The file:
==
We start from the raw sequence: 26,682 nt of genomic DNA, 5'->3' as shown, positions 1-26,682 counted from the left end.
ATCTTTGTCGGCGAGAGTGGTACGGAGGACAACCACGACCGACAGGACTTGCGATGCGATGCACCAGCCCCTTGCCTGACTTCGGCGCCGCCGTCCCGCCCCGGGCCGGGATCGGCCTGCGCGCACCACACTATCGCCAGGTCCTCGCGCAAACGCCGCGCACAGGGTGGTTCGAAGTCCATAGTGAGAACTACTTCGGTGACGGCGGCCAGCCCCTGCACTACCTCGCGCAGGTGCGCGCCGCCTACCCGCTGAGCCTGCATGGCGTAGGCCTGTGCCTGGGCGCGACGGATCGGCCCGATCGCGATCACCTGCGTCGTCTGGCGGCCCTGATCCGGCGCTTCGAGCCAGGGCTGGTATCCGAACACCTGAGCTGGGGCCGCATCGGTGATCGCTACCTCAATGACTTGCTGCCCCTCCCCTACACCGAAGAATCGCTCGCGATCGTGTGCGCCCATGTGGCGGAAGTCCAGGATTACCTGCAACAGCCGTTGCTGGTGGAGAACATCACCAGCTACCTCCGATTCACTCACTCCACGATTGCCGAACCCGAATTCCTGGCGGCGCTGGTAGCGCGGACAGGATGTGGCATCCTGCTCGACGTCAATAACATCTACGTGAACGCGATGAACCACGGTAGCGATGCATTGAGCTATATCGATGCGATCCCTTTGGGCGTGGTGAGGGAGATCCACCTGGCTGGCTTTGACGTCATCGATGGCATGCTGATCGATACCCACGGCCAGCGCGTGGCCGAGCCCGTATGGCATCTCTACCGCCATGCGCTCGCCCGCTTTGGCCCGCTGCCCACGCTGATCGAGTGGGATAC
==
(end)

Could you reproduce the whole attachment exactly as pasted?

We start from the raw sequence: 26,682 nt of genomic DNA, 5'->3' as shown, positions 1-26,682 counted from the left end.
ATCTTTGTCGGCGAGAGTGGTACGGAGGACAACCACGACCGACAGGACTTGCGATGCGATGCACCAGCCCCTTGCCTGACTTCGGCGCCGCCGTCCCGCCCCGGGCCGGGATCGGCCTGCGCGCACCACACTATCGCCAGGTCCTCGCGCAAACGCCGCGCACAGGGTGGTTCGAAGTCCATAGTGAGAACTACTTCGGTGACGGCGGCCAGCCCCTGCACTACCTCGCGCAGGTGCGCGCCGCCTACCCGCTGAGCCTGCATGGCGTAGGCCTGTGCCTGGGCGCGACGGATCGGCCCGATCGCGATCACCTGCGTCGTCTGGCGGCCCTGATCCGGCGCTTCGAGCCAGGGCTGGTATCCGAACACCTGAGCTGGGGCCGCATCGGTGATCGCTACCTCAATGACTTGCTGCCCCTCCCCTACACCGAAGAATCGCTCGCGATCGTGTGCGCCCATGTGGCGGAAGTCCAGGATTACCTGCAACAGCCGTTGCTGGTGGAGAACATCACCAGCTACCTCCGATTCACTCACTCCACGATTGCCGAACCCGAATTCCTGGCGGCGCTGGTAGCGCGGACAGGATGTGGCATCCTGCTCGACGTCAATAACATCTACGTGAACGCGATGAACCACGGTAGCGATGCATTGAGCTATATCGATGCGATCCCTTTGGGCGTGGTGAGGGAGATCCACCTGGCTGGCTTTGACGTCATCGATGGCATGCTGATCGATACCCACGGCCAGCGCGTGGCCGAGCCCGTATGGCATCTCTACCGCCATGCGCTCGCCCGCTTTGGCCCGCTGCCCACGCTGATCGAGTGGGATAC